Creativity and Brain Meds

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This week marks an important anniversary for me: I’ve been off my brain meds and out of therapy for a year.

I’ve mentioned previously that I have OCD, and that I’ve taken medication for it. A low dose of Abilify was my wonder drug. It turned me from someone who lost hours a day to a crippling mental illness into a functional human being. It gave me a foothold so that I could do the hard work of therapy.

There’s a reason I’m proud of this anniversary, and it has nothing to do with whether I’m on or off meds. It’s that I’ve learned how to interact with the world with my own peculiar filter. It didn’t matter to me whether I needed to stay on medication or not to do it. What mattered was that I got my life back. 

But when I mention this achievement, the people I tell it to often focus on me quitting my medication, as if that was the real victory. Why did they do that? And why do I find that response so frustrating?

The answer is a complicated one. I’ve seen a lot of friends fight with depression and anxiety and a variety of other mental illnesses. And every time, medication is viewed as a last resort. They try to manage their mental health in every other way first: diet, exercise, lifestyle, talk therapy, you name it. If they do end up taking medication, it seems to be viewed as a failure.

Yes, I know that some of this is because SSRIs can cause a lot of side effects. But beyond that, there’s still a social stigma around taking medication. People don’t weigh the benefits against the possible side effects like they would with a physical ailment. Instead, you’re just seen as weak or flawed if you use it.

But what really gets me is the commonly held belief that medication will ruin your creativity as an artist. Maybe it stems from the idea that an artist has to suffer to make good art—it’s where we draw our raw material from, right? Maybe there’s some belief that if medication changes how you feel, it’ll change what you make. That there’s an inherent creative state that we can’t tamper with if we want our art to remain pure.

I took medication for my OCD for several years, and here’s what I can tell you about those beliefs from first-hand experience: they’re all bullshit.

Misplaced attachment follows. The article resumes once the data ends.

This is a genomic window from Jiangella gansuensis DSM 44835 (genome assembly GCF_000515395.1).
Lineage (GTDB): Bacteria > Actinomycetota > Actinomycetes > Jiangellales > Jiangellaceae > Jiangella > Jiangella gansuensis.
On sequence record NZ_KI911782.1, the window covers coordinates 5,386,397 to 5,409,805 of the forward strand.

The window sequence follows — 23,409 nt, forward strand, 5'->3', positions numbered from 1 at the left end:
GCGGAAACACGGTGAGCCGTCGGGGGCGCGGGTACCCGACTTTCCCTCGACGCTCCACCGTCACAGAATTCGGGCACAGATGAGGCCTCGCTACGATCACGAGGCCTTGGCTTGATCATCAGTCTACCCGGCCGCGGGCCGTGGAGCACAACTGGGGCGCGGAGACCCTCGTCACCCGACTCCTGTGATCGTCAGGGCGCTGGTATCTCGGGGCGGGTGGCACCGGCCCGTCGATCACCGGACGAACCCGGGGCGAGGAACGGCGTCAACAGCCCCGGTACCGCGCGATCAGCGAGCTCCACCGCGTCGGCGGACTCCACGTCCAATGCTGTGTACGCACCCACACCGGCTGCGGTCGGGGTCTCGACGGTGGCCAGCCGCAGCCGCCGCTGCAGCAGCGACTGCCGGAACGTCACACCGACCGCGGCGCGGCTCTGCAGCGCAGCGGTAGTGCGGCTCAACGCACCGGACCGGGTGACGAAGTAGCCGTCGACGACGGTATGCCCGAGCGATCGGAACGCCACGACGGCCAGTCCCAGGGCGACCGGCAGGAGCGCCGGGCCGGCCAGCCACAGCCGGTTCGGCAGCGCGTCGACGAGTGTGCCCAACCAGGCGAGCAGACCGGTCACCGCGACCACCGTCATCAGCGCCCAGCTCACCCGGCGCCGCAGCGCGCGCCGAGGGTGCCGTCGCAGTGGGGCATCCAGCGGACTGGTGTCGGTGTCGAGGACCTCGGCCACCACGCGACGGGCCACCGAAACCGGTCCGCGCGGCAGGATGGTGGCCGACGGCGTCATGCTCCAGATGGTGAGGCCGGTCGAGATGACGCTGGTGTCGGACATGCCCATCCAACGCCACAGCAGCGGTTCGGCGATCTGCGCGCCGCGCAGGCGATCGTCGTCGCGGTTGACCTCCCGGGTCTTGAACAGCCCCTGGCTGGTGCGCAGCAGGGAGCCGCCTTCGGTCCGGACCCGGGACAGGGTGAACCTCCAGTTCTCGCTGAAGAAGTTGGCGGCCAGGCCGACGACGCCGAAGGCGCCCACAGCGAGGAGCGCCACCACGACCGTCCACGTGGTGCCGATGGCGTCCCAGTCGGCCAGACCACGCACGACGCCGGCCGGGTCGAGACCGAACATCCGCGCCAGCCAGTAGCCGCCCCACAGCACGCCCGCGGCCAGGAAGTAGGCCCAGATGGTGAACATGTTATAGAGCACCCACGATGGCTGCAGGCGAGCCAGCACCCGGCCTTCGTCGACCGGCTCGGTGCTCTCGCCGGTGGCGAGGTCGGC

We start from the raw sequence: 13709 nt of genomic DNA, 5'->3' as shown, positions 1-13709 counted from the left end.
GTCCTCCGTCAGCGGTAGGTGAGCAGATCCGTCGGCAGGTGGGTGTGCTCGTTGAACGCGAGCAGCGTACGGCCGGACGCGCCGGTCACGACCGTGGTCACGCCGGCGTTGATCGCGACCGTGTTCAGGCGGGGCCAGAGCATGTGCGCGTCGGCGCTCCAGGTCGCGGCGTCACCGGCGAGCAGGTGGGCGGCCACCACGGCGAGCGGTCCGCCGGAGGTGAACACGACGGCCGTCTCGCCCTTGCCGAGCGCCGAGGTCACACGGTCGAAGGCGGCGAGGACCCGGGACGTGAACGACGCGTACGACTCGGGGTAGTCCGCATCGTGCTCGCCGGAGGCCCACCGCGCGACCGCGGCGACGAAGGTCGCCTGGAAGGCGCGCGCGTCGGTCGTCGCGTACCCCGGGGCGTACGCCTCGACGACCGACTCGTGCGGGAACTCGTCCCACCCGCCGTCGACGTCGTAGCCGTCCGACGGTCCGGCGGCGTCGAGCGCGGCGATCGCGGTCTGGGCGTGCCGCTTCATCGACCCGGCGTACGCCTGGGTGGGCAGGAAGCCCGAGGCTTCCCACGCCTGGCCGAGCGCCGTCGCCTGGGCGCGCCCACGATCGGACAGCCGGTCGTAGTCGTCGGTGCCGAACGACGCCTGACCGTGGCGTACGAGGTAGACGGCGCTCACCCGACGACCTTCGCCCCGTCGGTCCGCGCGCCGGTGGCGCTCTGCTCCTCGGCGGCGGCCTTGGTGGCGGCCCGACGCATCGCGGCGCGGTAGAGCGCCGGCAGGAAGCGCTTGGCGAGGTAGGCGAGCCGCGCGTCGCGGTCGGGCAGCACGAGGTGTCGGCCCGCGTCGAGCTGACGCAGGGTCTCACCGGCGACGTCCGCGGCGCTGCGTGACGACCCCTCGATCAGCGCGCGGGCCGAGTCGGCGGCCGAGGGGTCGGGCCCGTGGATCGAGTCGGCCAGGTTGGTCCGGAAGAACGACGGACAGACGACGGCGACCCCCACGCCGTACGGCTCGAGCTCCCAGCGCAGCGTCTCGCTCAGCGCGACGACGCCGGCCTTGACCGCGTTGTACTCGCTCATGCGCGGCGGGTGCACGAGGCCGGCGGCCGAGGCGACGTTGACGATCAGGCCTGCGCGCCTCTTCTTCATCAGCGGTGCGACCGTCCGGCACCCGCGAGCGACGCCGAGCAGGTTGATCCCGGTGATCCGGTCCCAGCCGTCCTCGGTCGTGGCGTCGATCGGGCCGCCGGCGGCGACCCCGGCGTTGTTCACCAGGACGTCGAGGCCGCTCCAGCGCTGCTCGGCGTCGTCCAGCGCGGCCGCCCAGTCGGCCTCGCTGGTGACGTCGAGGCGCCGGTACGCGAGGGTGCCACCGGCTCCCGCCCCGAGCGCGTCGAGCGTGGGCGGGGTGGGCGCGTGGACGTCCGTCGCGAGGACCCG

Before I started taking medication for my mental illness, I was definitively a worse model. I had trouble traveling for work because of my OCD—and it turns out that “traveling” is a pretty big part of the job for a traveling freelance model. Gas stations terrified me; planes were even worse. New surroundings made my symptoms flare up. Even leaving the house was hard. I frequently had to hide panic attacks when I was on location or in a studio. It would leave me wishing that the shoot would just be over, so that I could go back to hiding and feeding my compulsions.

My art was uninspired, to say the least.  

I’ve had several fellow models ask why I didn’t travel as much during that time period. I would tell them a variety of rationalizations: I wanted to maintain my relationships with more time at home. I had a strong local market to pose for. I wanted to stay in one place to put more time into my writing.

Those reasons were all more or less true. But I also knew I mentally couldn’t be on the road from my first, disastrous modeling tour. Nothing bad actually happened, just the usuals of a tour: cancellations, stress, scheduling and transportation hiccoughs, crashing on strange couches and using unfamiliar kitchens and bathrooms. By the end of that tour, I was a wreck. I called my boyfriend a couple days in, saying I would do anything to come home. I’d give up modeling completely if it meant I never had to do this again.

He convinced me that tradeoff wasn’t necessary, and luckily I had my last few shoots flake so I could limp home early. But that experience was enough to make me wary of touring. I didn’t try it again until the year I started taking Abilify. Then, I could handle it. Yes, I took precautions, and yes I was only on the road for a third of the time, but I could do it.  

On medication, I was a better model and a happier person. I could concentrate on the art I was making, rather than my fears.

On medication, I was a better model and a happier person. I could concentrate on the art I was making, rather than my fears. And when I wasn’t making art, I could enjoy being in my own mind, rather than feeling like the inside of my skull was a hostile place.

Let’s be clear: one of the reasons I even considered going off my medication was that I knew I was transitioning more to writing, and wouldn’t be traveling nearly as much as a model. If I was still touring, I’d still be taking it. I did my last big tour on a tapered dose, and it was doable. But a lot of it was unpleasant, and the mental cost was not something I could regularly endure.

And if my OCD flares up again? You bet your ass I’ll take medication, and gladly. I only have so many battles I can fight. Do I want to put those resources into warring with the demons in my head, or into making more art? Do I want to spend my life checking faucets and light switches, or posing and writing?

I will choose the art. I will choose the art every time.  

The stigma in our society against medication is so strong that it’s easy to internalize. But it’s possible to create—and thrive—on medication as an artist. Sometimes it’s even necessary. Honestly, I wish that I’d started sooner. I can only imagine how much more, better art I could have created.

Luckily, I have a large body of medication-fueled art to remind me that there’s nothing wrong with taking a pill if I need it to live a better life. And to remind me that being off medication isn’t the success: making the art in the first place is.

So next time you see one of my pictures or read one of my essays, remember: this art was brought to you by brain meds and a ton of therapy.